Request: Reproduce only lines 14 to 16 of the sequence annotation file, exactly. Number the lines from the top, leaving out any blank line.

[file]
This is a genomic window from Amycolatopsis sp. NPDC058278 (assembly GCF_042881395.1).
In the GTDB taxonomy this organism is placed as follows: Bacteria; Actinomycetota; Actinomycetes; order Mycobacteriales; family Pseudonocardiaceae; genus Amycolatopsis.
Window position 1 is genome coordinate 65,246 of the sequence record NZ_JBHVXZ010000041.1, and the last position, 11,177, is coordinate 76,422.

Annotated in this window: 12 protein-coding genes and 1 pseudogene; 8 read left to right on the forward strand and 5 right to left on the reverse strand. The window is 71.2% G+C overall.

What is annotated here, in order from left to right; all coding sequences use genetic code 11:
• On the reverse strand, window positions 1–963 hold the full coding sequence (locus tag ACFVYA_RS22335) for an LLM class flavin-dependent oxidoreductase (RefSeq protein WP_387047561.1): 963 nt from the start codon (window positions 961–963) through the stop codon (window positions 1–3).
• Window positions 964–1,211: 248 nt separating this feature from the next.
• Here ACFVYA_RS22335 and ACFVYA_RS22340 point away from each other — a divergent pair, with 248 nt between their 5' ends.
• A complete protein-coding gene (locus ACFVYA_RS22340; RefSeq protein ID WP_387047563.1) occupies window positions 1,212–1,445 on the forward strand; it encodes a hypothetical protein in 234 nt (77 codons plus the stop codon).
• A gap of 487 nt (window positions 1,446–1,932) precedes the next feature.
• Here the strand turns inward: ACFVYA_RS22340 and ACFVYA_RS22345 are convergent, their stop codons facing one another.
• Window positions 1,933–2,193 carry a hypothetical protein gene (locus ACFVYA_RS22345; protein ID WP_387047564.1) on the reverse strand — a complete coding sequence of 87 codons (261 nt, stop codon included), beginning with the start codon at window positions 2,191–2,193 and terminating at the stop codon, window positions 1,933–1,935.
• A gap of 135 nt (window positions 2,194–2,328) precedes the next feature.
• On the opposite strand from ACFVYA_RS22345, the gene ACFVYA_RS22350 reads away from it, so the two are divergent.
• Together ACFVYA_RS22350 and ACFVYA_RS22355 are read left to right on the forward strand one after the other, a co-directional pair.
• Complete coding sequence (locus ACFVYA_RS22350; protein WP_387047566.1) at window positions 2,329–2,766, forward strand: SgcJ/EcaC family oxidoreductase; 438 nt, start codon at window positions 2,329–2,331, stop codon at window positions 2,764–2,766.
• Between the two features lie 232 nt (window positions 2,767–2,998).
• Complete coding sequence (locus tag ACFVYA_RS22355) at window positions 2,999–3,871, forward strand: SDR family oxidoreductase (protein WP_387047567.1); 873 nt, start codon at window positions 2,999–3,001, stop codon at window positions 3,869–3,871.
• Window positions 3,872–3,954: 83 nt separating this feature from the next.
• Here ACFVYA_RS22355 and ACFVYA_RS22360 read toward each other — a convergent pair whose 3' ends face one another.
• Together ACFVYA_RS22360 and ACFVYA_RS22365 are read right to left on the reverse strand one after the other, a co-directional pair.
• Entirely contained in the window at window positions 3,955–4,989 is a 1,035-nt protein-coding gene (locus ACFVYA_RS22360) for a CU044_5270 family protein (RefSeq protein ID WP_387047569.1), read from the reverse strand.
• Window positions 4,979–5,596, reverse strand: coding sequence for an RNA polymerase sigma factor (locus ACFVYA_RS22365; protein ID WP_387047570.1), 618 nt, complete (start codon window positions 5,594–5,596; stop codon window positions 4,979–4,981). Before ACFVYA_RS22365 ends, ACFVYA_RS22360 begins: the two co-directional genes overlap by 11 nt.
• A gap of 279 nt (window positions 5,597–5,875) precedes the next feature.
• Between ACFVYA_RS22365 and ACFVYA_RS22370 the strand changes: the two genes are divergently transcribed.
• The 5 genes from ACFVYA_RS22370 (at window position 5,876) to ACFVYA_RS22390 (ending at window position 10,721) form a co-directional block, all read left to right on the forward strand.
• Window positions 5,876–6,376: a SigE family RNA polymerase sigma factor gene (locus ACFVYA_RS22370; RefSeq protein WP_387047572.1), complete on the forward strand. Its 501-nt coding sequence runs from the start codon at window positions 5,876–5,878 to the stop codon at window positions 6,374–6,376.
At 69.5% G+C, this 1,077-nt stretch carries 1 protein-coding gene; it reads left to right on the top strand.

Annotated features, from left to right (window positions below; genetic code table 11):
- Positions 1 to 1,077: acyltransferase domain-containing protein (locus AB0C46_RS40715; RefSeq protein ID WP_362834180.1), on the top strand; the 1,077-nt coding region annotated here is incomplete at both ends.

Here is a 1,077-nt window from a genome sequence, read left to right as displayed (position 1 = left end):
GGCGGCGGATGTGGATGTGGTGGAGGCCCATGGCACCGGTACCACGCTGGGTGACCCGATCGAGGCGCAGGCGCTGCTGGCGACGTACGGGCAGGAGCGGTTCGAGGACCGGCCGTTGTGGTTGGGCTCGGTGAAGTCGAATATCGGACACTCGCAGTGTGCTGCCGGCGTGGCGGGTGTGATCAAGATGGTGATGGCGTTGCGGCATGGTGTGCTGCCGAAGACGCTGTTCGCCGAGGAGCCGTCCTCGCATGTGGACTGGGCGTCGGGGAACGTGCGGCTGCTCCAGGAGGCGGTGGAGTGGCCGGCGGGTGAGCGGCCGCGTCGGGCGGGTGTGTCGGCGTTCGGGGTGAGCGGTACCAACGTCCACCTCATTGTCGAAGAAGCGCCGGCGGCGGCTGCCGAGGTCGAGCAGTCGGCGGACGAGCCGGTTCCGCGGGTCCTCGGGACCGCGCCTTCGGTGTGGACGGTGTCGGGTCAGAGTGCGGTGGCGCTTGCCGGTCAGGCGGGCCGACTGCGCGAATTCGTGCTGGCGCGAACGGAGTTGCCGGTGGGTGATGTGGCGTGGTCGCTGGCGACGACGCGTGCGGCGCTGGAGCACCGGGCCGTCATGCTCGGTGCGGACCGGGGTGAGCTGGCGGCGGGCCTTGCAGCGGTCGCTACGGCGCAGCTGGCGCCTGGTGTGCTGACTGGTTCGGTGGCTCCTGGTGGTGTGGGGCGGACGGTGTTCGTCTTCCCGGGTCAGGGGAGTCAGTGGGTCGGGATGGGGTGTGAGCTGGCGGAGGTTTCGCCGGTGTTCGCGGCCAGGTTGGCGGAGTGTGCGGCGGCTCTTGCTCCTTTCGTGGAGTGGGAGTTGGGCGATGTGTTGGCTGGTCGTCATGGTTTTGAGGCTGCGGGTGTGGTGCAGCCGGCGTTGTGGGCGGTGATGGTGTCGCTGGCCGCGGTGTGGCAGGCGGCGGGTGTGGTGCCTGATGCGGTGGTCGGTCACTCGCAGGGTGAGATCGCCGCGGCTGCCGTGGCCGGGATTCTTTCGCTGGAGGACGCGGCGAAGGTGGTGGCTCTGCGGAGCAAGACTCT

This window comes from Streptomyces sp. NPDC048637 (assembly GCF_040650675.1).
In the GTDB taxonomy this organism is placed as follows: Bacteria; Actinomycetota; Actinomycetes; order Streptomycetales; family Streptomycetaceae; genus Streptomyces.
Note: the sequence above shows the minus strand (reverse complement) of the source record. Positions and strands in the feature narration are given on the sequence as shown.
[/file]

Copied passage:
• On the opposite strand from ACFVYA_RS22345, the gene ACFVYA_RS22350 reads away from it, so the two are divergent.
• Together ACFVYA_RS22350 and ACFVYA_RS22355 are read left to right on the forward strand one after the other, a co-directional pair.
• Complete coding sequence (locus ACFVYA_RS22350; protein WP_387047566.1) at window positions 2,329–2,766, forward strand: SgcJ/EcaC family oxidoreductase; 438 nt, start codon at window positions 2,329–2,331, stop codon at window positions 2,764–2,766.